January 16, 2003

Don't let them eat cake

It's come to this: faced with their increasing irrelevance and a populace that ignores their heartfelt cries of doom, the idiots of the world have started condemning the availability of low-priced food. Down with abundant food! cries one Magnus Linklater. You really have to read his opening paragraph -- it's a beaut; the rest is mere gilding the lily:

Death to the superstore. Death to its Disney-style architecture, its endless corridors, its cavernous trolleys, its rock-bottom prices, its choice, convenience, and soulless car parks. Above all, death to its sheer, unstoppable success. I do not care whether Morrison, Wal-Mart or Sainsbury’s wins the battle for the Safeway chain, because all of them share one aim, the need to grow bigger and faster and persuade us all to eat more, in order to survive. Instead, all we do is get fatter and sicker. The time has come to curb our appetite for cheap food, not to encourage it.
The following paragraph, wherein he reveals his abject terror at the variety of choices facing him every day at the supermarket, would be hysterically funny if it weren't so pathetic:
Consider this: the big supermarket chains offer us on any one day an average of 30,000 different “lines” to choose from, 30,000 items with which to load our boots and sustain the rapidly expanding girths of our families. Each year, to tempt us to further excess, they have to find some 16,000 new lines, replacing and discarding the old, packaging and presenting the new. Out go yesterday’s kumquats, sweet potato and oven-ready chicken korma, in come vine tomatoes, Mexican persimmon, and three kinds of salsa verde.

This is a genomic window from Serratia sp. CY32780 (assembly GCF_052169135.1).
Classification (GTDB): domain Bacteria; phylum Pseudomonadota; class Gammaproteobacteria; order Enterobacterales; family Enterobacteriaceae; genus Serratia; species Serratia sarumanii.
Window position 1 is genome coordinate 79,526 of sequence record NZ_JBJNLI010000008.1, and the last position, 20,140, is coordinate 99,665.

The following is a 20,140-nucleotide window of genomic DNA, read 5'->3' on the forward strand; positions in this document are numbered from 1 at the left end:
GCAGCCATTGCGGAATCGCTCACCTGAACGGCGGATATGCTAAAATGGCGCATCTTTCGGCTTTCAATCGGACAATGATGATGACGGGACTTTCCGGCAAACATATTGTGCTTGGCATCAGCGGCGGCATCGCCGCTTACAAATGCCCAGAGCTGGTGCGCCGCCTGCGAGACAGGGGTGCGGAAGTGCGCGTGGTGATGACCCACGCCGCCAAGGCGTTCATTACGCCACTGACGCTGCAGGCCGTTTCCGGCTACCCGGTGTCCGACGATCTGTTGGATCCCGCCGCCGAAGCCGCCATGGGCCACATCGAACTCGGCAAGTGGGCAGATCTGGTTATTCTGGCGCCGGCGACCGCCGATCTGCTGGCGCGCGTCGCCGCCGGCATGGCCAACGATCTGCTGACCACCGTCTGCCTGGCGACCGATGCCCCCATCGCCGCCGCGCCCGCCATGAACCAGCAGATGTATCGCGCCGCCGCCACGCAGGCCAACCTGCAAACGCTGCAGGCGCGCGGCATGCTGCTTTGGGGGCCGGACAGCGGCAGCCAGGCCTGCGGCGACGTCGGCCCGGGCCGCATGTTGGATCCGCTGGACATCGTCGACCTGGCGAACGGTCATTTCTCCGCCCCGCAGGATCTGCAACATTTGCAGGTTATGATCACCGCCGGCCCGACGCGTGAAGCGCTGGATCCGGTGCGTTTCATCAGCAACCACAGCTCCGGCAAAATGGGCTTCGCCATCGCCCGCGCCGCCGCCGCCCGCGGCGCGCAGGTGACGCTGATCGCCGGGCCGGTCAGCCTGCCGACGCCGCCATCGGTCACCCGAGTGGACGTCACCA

The horror! The horror! Something tells me this is Mr. Linklater's roundabout way of getting out of having to do the grocery shopping. But seriously, just what sort of mind is it that says something like "The cut-throat competitiveness of the big food chains means that although we spend less of our income on food than we ever did, we eat far more of it" and means it as a bad thing? We are spending less on food! Oh no! We are eating more! Oh n--- Half a mo'. You're not serious, are you mate?

Oh yes, he is. Here we see the panic of self-proclaimed do-gooders who see the objects of their do-gooding drying up. What sight is guaranteed to open the wallets of all but the hardest-hearted human being? The sight of a starving child. What will happen when these starving children are no longer available, because they've all got access to cheap, abundant food? The wallets will close, and do-gooders will have one less source of income as well as one less thing to hold out against the cruel capitalist running dogs. But I think that mostly it's all about the bling-bling.

Via AtlanticBlog.

Posted by Andrea Harris at January 16, 2003 12:40 AM

It becomes difficult not to imagine that such persons as this Magnus Linklater actively hate humanity -- including themselves.

I am reminded of a passage from Isabel Paterson's marvelous tirade, The God Of The Machine:

--- The philanthropist, the politician, and the pimp are inevitably found in alliance because they have the same motives, they seek the same ends, to exist for, through, and by others. And the good people cannot be exonerated for supporting them. Neither can it be believed that the good people are wholly unaware of what actually happens. But when the good people do know, as they certainly do, that three million persons (at the least estimate) were starved to death in one year by the methods they approve, why do they still fraternize with the murderers and support the their measures? Because they have been told that the lingering death of the three millions might ultimately benefit a greater number. The argument applies equally well to cannibalism. ---